6. LibreOffice Writer – LibreOffice Writer is the free and open-source word processor component of the LibreOffice software package and is a fork of OpenOffice. org Writer. Writer is a processor similar to Microsoft Word and Corels WordPerfect. LibreOffice Writer is released under the Mozilla Public License v2.0, as with the entire LibreOffice suite, Writer can be used across a variety of platforms, including Linux, FreeBSD, Mac OS X and Microsoft Windows. Writer is capable of opening and saving documents in a number of formats, including the Open Document Format 1.2 Extended, Microsoft Words DOC, DOCX, RTF and XHTML. Writer provides a number of features, such as the inclusion of a word completion mechanism for predictive writing, support Color and line styles for the columns and footnote separator lines. org Users Guide downloads for all versions from LibreOffice. org Regular expression tables from ICU-project. org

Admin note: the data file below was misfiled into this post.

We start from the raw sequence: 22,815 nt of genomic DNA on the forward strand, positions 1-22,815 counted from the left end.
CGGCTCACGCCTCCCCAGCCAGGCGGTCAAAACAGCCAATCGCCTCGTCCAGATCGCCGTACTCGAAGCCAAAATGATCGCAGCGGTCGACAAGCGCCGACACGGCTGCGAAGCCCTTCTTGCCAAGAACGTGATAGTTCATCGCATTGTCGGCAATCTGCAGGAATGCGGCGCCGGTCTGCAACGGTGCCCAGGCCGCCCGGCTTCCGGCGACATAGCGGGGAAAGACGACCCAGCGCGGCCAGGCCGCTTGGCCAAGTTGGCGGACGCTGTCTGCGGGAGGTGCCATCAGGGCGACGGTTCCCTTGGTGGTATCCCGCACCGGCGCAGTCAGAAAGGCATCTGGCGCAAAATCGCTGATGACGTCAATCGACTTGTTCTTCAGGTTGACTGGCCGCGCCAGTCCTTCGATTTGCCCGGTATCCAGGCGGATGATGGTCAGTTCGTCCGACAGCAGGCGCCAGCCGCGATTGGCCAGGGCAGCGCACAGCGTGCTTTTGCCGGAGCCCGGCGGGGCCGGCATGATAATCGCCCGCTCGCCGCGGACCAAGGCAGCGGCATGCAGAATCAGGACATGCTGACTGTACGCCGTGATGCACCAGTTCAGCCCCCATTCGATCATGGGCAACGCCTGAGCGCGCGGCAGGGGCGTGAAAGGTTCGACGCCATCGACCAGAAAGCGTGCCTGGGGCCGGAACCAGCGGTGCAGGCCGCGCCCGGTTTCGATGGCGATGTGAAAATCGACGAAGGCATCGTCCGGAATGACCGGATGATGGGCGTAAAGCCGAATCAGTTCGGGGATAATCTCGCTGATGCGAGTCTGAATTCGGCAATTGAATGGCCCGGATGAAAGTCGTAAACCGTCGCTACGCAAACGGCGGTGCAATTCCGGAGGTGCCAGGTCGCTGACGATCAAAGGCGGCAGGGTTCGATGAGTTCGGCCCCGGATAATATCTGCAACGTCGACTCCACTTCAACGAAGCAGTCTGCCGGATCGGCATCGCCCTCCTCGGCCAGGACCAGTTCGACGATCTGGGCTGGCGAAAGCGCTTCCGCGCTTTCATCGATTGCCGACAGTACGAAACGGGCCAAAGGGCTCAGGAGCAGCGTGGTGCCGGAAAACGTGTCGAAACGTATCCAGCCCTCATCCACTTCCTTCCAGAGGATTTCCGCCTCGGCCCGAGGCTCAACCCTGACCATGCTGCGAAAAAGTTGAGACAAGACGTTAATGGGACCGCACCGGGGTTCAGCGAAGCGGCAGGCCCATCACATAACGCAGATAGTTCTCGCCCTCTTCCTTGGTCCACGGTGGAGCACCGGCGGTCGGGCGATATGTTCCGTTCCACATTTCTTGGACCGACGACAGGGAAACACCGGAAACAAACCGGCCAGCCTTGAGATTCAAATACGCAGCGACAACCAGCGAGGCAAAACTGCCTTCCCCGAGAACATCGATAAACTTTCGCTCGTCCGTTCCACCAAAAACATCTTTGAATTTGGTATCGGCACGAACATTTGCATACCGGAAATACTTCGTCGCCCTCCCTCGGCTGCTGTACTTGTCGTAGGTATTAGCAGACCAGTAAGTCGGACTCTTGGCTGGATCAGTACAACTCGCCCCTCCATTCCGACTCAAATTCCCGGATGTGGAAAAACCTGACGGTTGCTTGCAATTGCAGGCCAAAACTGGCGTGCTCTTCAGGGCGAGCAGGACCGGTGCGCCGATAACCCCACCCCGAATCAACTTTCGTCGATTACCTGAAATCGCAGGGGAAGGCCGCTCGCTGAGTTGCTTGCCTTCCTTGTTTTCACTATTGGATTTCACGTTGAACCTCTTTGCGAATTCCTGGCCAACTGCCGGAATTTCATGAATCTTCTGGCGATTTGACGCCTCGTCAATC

7. Microsoft Word – Microsoft Word is a word processor developed by Microsoft. It was first released on October 25,1983 under the name Multi-Tool Word for Xenix systems, commercial versions of Word are licensed as a standalone product or as a component of Microsoft Office, Windows RT or the discontinued Microsoft Works suite. Microsoft Word Viewer and Office Online are freeware editions of Word with limited features, in 1981, Microsoft hired Charles Simonyi, the primary developer of Bravo, the first GUI word processor, which was developed at Xerox PARC. Simonyi started work on a word processor called Multi-Tool Word and soon hired Richard Brodie, a former Xerox intern, Microsoft announced Multi-Tool Word for Xenix and MS-DOS in 1983. Its name was simplified to Microsoft Word. Free demonstration copies of the application were bundled with the November 1983 issue of PC World and that year Microsoft demonstrated Word running on Windows. Unlike most MS-DOS programs at the time, Microsoft Word was designed to be used with a mouse and it was not initially popular, since its user interface was different from the leading word processor at the time, WordStar. However, Microsoft steadily improved the product, releasing versions 2.0 through 5.0 over the six years. In 1985, Microsoft ported Word to Mac OS and this was made easier by Word for DOS having been designed for use with high-resolution displays and laser printers, even though none were yet available to the general public. Following the precedents of LisaWrite and MacWrite, Word for Mac OS added true WYSIWYG features and it fulfilled a need for a word processor that was more capable than MacWrite. After its release, Word for Mac OSs sales were higher than its MS-DOS counterpart for at least four years, Word 3.0 included numerous internal enhancements and new features, including the first implementation of the Rich Text Format specification, but was plagued with bugs. Within a few months, Word 3.0 was superseded by a more stable Word 3.01, after MacWrite Pro was discontinued in the mid-1990s, Word for Mac OS never had any serious rivals. Word 5.1 for Mac OS, released in 1992, was a popular word processor owing to its elegance, relative ease of use. Many users say it is the best version of Word for Mac OS ever created, in 1986, an agreement between Atari and Microsoft brought Word to the Atari ST under the name Microsoft Write. The Atari ST version was a port of Word 1.05 for the Mac OS and was never updated due to the degree of software piracy on the Atari platform. The first version of Word for Windows was released in 1989, with the release of Windows 3.0 the following year, sales began to pick up and Microsoft soon became the market leader for word processors for IBM PC-compatible computers. When Microsoft became aware of the Year 2000 problem, it made Microsoft Word 5.5 for DOS available for download free, as of March 2014, it is still available for download from Microsofts web site. In 1991, Microsoft embarked on a project code-named Pyramid to completely rewrite Microsoft Word from the ground up, both the Windows and Mac OS versions would start from the same code base